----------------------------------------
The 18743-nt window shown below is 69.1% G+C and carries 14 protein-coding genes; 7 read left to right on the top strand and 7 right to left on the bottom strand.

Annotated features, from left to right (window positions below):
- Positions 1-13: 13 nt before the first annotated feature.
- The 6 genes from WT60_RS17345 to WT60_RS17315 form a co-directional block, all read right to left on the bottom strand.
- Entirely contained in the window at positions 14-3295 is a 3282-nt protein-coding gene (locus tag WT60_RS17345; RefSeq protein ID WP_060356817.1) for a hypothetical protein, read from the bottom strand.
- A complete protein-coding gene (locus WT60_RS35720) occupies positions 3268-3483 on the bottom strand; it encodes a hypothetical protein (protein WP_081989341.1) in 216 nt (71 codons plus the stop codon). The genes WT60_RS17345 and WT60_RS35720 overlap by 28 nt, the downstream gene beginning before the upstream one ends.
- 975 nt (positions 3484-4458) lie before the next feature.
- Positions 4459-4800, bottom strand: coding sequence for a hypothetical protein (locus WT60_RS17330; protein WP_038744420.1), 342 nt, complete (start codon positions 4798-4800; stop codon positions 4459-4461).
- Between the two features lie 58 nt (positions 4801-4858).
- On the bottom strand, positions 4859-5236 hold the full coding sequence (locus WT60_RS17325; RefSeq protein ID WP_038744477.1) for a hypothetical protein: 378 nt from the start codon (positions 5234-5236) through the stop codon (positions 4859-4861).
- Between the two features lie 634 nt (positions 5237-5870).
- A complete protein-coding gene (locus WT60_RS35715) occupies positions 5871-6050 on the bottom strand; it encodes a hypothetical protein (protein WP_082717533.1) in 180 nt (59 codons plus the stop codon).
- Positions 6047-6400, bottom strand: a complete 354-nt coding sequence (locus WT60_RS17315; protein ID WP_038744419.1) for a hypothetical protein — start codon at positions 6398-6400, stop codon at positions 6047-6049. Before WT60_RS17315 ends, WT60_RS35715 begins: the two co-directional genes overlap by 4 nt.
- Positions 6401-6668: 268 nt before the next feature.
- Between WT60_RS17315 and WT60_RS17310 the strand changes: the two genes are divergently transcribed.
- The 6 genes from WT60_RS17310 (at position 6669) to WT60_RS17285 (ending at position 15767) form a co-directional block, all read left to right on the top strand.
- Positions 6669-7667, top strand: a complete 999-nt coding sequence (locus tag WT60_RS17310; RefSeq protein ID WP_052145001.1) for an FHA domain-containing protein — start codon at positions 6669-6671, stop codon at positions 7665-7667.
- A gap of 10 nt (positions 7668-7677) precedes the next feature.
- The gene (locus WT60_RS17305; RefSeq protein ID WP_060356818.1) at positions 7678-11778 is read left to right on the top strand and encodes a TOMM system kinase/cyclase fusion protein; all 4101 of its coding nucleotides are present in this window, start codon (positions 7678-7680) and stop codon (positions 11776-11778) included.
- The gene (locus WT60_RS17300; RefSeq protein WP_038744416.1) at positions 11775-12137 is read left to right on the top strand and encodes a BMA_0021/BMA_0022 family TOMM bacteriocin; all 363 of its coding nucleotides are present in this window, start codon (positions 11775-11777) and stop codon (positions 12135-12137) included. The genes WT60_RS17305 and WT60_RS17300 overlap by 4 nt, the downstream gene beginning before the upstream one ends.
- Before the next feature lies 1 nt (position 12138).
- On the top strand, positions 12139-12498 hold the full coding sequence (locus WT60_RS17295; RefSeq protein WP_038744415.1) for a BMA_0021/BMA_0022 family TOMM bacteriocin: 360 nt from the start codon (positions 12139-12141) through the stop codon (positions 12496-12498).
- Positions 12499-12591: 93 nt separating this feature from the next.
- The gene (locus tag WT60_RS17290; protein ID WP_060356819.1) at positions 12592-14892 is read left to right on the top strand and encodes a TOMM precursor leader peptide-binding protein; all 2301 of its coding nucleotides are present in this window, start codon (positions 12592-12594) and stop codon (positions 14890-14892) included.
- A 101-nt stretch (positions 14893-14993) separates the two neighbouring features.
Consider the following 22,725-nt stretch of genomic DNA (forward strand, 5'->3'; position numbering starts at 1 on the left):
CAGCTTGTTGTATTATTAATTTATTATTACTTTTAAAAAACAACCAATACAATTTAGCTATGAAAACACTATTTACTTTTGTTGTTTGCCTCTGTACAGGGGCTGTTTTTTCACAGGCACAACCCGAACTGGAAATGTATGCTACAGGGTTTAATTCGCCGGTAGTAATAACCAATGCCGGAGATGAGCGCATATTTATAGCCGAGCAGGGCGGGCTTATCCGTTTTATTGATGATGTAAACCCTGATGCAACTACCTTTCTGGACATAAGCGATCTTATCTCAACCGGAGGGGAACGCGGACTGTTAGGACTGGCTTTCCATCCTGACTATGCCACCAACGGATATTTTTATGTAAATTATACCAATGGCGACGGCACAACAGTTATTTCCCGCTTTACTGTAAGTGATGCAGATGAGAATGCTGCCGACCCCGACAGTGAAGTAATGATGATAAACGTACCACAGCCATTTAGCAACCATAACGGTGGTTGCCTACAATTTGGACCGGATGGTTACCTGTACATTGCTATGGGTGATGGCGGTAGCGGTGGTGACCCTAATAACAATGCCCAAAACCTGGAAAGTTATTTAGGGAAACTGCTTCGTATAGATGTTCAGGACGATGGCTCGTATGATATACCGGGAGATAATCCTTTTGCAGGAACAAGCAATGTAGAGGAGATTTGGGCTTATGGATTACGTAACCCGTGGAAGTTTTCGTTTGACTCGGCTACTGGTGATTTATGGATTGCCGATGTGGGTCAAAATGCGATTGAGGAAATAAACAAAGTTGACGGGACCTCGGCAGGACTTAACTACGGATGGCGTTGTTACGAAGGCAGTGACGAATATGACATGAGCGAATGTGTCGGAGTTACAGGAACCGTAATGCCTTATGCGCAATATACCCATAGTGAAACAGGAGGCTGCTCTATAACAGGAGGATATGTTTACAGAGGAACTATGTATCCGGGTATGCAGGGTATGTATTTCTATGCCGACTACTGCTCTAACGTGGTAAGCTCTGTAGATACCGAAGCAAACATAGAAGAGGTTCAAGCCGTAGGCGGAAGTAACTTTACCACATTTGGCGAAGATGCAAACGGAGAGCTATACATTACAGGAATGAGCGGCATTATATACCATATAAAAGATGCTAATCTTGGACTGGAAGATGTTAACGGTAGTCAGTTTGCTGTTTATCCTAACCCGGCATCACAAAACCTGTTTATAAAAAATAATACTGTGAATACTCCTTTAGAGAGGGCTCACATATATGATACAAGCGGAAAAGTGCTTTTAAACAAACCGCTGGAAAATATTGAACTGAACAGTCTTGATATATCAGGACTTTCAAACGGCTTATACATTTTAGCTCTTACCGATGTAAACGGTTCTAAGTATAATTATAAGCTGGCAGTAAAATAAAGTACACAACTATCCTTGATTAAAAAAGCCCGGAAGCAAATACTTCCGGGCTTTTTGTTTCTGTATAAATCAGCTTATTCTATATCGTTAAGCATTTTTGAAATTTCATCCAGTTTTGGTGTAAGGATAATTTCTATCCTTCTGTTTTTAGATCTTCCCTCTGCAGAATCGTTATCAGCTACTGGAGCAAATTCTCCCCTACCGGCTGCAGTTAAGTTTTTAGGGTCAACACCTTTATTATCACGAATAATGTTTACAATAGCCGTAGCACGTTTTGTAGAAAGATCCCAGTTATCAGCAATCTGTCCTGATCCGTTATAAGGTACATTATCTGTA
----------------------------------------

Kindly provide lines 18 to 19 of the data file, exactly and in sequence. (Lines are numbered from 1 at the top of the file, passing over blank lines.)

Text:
- A gap of 10 nt (positions 7668-7677) precedes the next feature.
- The gene (locus WT60_RS17305; RefSeq protein ID WP_060356818.1) at positions 7678-11778 is read left to right on the top strand and encodes a TOMM system kinase/cyclase fusion protein; all 4101 of its coding nucleotides are present in this window, start codon (positions 7678-7680) and stop codon (positions 11776-11778) included.